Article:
Kaniela Tuipulotu wincing in pain, pulling off his pads, receiving treatment.
Vaughn Meatoga limping around the field, also out of the action.
Relax, University of Hawaii football fans, no one’s trying to scare you. Neither of the stellar starting defensive tackles is seriously injured or expected to be out of spring practice for long.
Now, if you see something like this in five or six months on a Saturday night at Aloha Stadium, be very concerned. But the other day at the quarry, it was actually a good sign for the Warriors — and Tuipulotu and Meatoga are experienced enough to realize that, despite their own temporary physical discomfort.
In recent seasons, especially, it’s been common for the defensive line to wear out its offensive counterparts in camp skirmishes. But that wasn’t the case at a high-tempo, full-pads workout Saturday. The Warriors’ next generation of pass protectors threw their weight around.
"They’re real good, real quick and big," said Tuipulotu, who came out as a precaution with a sore lower back. "They’re coming together as one. Firing off the line. It’s making all of us better.
"A lot of the young O-line guys didn’t get a lot of reps last year. But they’re in there all the time now, and you can see the improvement."
The last couple of years of offensive line recruits have been touted as guys with ranginess and quickness. Meatoga said it’s true, and as individual athletes they compare well with the players he went up against in practice in 2007 as a redshirting freshman.
"Steiny (2007 right tackle Keoni Steinhoff) was about 6-3; other than that it was a short offensive line. Now there’s a Brett Leonard, who goes 6-4 and runs the 40 in 5.0. The other guys are like that, too, they’re tall and they move well. They’re all basketball players, all athletic."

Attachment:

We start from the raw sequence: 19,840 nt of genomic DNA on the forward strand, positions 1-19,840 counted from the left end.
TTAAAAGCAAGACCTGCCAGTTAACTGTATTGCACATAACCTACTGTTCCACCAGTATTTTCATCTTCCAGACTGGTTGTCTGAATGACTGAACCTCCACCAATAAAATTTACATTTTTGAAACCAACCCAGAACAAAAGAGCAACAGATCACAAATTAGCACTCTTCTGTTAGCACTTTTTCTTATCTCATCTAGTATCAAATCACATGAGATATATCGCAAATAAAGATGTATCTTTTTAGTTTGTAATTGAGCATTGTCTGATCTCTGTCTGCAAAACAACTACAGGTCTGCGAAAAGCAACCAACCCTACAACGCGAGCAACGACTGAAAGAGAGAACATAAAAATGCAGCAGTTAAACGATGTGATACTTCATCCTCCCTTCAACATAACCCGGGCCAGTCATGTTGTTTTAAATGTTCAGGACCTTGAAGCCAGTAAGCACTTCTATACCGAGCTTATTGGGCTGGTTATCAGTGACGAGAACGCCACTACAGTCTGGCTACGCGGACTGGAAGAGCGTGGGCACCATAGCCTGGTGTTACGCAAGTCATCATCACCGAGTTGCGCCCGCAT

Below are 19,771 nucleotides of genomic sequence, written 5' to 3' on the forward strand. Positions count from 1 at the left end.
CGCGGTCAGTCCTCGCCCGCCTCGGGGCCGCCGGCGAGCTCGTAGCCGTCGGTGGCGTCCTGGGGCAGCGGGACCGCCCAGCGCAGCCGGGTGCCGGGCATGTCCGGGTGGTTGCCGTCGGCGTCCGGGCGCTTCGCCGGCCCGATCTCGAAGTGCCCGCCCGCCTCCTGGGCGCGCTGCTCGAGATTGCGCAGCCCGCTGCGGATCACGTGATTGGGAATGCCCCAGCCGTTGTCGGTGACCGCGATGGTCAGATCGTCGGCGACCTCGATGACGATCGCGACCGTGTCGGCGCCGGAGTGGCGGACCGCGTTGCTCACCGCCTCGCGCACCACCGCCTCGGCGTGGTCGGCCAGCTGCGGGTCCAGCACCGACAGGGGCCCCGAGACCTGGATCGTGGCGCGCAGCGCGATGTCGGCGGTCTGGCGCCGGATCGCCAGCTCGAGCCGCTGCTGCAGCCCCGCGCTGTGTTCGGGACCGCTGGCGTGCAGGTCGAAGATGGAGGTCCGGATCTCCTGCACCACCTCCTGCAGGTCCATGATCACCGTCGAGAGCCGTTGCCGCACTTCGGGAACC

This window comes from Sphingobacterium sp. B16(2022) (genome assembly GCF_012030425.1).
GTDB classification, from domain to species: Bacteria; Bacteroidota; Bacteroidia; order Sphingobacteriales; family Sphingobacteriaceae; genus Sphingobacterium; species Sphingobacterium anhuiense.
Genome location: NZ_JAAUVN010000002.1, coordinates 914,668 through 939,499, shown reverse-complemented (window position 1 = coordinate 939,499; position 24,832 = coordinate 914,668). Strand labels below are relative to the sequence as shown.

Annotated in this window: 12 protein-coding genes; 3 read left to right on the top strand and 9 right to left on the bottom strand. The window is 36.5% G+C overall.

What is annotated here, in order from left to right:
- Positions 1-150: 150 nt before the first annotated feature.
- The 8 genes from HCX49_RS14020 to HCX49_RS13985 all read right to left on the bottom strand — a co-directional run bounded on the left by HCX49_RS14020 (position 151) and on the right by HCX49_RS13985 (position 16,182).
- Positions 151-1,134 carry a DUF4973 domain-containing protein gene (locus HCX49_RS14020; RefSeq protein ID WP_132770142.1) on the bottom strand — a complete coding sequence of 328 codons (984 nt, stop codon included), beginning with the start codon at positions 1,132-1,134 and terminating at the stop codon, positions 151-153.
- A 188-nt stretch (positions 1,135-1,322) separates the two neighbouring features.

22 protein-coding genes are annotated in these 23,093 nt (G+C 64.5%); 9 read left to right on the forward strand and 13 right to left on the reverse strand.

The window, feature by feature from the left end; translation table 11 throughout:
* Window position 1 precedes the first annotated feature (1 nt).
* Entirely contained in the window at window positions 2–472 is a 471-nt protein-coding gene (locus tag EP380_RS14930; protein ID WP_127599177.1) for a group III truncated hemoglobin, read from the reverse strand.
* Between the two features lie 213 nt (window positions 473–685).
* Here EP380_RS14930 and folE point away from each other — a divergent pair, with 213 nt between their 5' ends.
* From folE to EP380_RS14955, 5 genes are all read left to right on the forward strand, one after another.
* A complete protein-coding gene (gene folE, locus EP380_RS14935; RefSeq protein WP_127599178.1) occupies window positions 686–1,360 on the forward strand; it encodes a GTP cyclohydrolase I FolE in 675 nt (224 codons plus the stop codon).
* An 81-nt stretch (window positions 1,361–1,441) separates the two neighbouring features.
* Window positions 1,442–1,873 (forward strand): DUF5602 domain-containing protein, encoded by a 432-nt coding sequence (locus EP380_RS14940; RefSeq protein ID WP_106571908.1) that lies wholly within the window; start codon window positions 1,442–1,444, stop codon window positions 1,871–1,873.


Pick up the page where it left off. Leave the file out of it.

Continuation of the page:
THREE OF the players penciled in as starters are seniors, but another is a sophomore who is almost as long as his name, 6-foot-4, 310-pound Chauncy Winchester-Makainai.
You also hear the names Sean Shigematsu (6-4, 270), David Lefotu (6-3, 305) and Jordan Loeffler (6-5, 300) a lot. They’re all redshirt freshmen.
"I see him competing" at right tackle, offensive coordinator Nick Rolovich said, when asked about Shigematsu.
And Lefotu is pushing Winchester-Makainai at the spot next to him. "He’d love to maul you. Mauling is his enjoyment," Rolovich said of Lefotu. "You don’t want to call him a Vince Manuwai yet, but …"
Loeffler is also getting a long look.
IF YOU FOLLOW this team at all, you’ve noticed that for the fourth year in a row the offensive line is lacking in returning starters. It seems like it’s been continually rebuilding since the 2008 Sugar Bowl, or even the year before. This is the nature of things, but it shouldn’t be every season; it would be nice to have at least three returning starters some year.
Center Sila Lefiti was slated for the first team last year until a foot injury knocked him down the depth chart. Either he or Leonard — also stalled by injury last year — is slated to snap, with the other at left guard. Austin Hansen is in camp, but last year’s starting left tackle’s eligibility for the fall has yet to be determined.
"We have the same kind of cohesion concern" as last year at this time, Rolovich said.
The line was the team’s biggest concern headed into 2010, and it performed well in the opener against USC. UH got sacked 40 times last year, compared to 36 the year before in one less game. That indicates a holding pattern, and the pun is not intended, since the group did improve significantly in the penalties department.
Can the line take a big step forward in 2011 despite a lack of game experience once again? This camp shows the raw talent isn’t so raw anymore and at least some of the youngsters should be ready. But you never know for sure until they get into a real game.